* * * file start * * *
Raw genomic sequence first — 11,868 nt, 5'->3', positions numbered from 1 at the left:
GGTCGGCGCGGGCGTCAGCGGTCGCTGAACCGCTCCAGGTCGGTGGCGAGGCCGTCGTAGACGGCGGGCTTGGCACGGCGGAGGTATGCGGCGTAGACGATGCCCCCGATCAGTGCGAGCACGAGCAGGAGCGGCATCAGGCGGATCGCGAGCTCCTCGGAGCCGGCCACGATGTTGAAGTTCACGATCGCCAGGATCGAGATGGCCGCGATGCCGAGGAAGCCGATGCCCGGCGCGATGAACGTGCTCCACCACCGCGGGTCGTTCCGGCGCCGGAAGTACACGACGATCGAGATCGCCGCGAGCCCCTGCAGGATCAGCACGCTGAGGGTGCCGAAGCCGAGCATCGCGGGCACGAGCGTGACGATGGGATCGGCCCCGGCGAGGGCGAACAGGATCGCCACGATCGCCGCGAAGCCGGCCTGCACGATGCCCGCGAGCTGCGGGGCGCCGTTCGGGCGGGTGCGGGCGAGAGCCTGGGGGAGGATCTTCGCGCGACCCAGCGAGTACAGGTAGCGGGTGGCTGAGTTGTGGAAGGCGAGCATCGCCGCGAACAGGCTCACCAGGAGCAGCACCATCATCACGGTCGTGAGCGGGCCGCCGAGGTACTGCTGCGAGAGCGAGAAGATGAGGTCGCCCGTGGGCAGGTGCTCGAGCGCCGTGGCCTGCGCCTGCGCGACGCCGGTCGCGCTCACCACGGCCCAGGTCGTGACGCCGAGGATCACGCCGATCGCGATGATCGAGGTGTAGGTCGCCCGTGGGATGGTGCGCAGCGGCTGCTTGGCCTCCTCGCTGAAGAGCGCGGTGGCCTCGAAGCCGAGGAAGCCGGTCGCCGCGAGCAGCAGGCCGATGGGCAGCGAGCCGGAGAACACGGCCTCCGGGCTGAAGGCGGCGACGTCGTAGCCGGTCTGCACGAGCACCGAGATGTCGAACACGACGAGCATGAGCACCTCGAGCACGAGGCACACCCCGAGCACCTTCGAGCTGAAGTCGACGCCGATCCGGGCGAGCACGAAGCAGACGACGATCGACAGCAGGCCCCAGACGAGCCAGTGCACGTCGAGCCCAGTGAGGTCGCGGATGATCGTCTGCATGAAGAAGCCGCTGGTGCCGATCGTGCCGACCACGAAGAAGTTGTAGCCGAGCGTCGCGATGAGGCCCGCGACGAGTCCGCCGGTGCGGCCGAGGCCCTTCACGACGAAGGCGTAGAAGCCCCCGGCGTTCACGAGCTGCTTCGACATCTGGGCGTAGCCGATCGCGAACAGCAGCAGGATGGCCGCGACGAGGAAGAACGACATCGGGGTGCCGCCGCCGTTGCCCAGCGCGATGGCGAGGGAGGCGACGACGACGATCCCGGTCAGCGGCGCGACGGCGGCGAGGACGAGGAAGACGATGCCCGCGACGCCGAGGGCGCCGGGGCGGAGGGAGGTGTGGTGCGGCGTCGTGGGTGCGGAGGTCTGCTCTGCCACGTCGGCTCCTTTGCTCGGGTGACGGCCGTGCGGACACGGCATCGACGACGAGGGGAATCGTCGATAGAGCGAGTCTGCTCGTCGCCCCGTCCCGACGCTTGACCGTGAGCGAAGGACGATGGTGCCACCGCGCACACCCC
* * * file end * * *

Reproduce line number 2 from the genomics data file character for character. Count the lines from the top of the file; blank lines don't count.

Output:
GGTCGGCGCGGGCGTCAGCGGTCGCTGAACCGCTCCAGGTCGGTGGCGAGGCCGTCGTAGACGGCGGGCTTGGCACGGCGGAGGTATGCGGCGTAGACGATGCCCCCGATCAGTGCGAGCACGAGCAGGAGCGGCATCAGGCGGATCGCGAGCTCCTCGGAGCCGGCCACGATGTTGAAGTTCACGATCGCCAGGATCGAGATGGCCGCGATGCCGAGGAAGCCGATGCCCGGCGCGATGAACGTGCTCCACCACCGCGGGTCGTTCCGGCGCCGGAAGTACACGACGATCGAGATCGCCGCGAGCCCCTGCAGGATCAGCACGCTGAGGGTGCCGAAGCCGAGCATCGCGGGCACGAGCGTGACGATGGGATCGGCCCCGGCGAGGGCGAACAGGATCGCCACGATCGCCGCGAAGCCGGCCTGCACGATGCCCGCGAGCTGCGGGGCGCCGTTCGGGCGGGTGCGGGCGAGAGCCTGGGGGAGGATCTTCGCGCGACCCAGCGAGTACAGGTAGCGGGTGGCTGAGTTGTGGAAGGCGAGCATCGCCGCGAACAGGCTCACCAGGAGCAGCACCATCATCACGGTCGTGAGCGGGCCGCCGAGGTACTGCTGCGAGAGCGAGAAGATGAGGTCGCCCGTGGGCAGGTGCTCGAGCGCCGTGGCCTGCGCCTGCGCGACGCCGGTCGCGCTCACCACGGCCCAGGTCGTGACGCCGAGGATCACGCCGATCGCGATGATCGAGGTGTAGGTCGCCCGTGGGATGGTGCGCAGCGGCTGCTTGGCCTCCTCGCTGAAGAGCGCGGTGGCCTCGAAGCCGAGGAAGCCGGTCGCCGCGAGCAGCAGGCCGATGGGCAGCGAGCCGGAGAACACGGCCTCCGGGCTGAAGGCGGCGACGTCGTAGCCGGTCTGCACGAGCACCGAGATGTCGAACACGACGAGCATGAGCACCTCGAGCACGAGGCACACCCCGAGCACCTTCGAGCTGAAGTCGACGCCGATCCGGGCGAGCACGAAGCAGACGACGATCGACAGCAGGCCCCAGACGAGCCAGTGCACGTCGAGCCCAGTGAGGTCGCGGATGATCGTCTGCATGAAGAAGCCGCTGGTGCCGATCGTGCCGACCACGAAGAAGTTGTAGCCGAGCGTCGCGATGAGGCCCGCGACGAGTCCGCCGGTGCGGCCGAGGCCCTTCACGACGAAGGCGTAGAAGCCCCCGGCGTTCACGAGCTGCTTCGACATCTGGGCGTAGCCGATCGCGAACAGCAGCAGGATGGCCGCGACGAGGAAGAACGACATCGGGGTGCCGCCGCCGTTGCCCAGCGCGATGGCGAGGGAGGCGACGACGACGATCCCGGTCAGCGGCGCGACGGCGGCGAGGACGAGGAAGACGATGCCCGCGACGCCGAGGGCGCCGGGGCGGAGGGAGGTGTGGTGCGGCGTCGTGGGTGCGGAGGTCTGCTCTGCCACGTCGGCTCCTTTGCTCGGGTGACGGCCGTGCGGACACGGCATCGACGACGAGGGGAATCGTCGATAGAGCGAGTCTGCTCGTCGCCCCGTCCCGACGCTTGACCGTGAGCGAAGGACGATGGTGCCACCGCGCACACCCC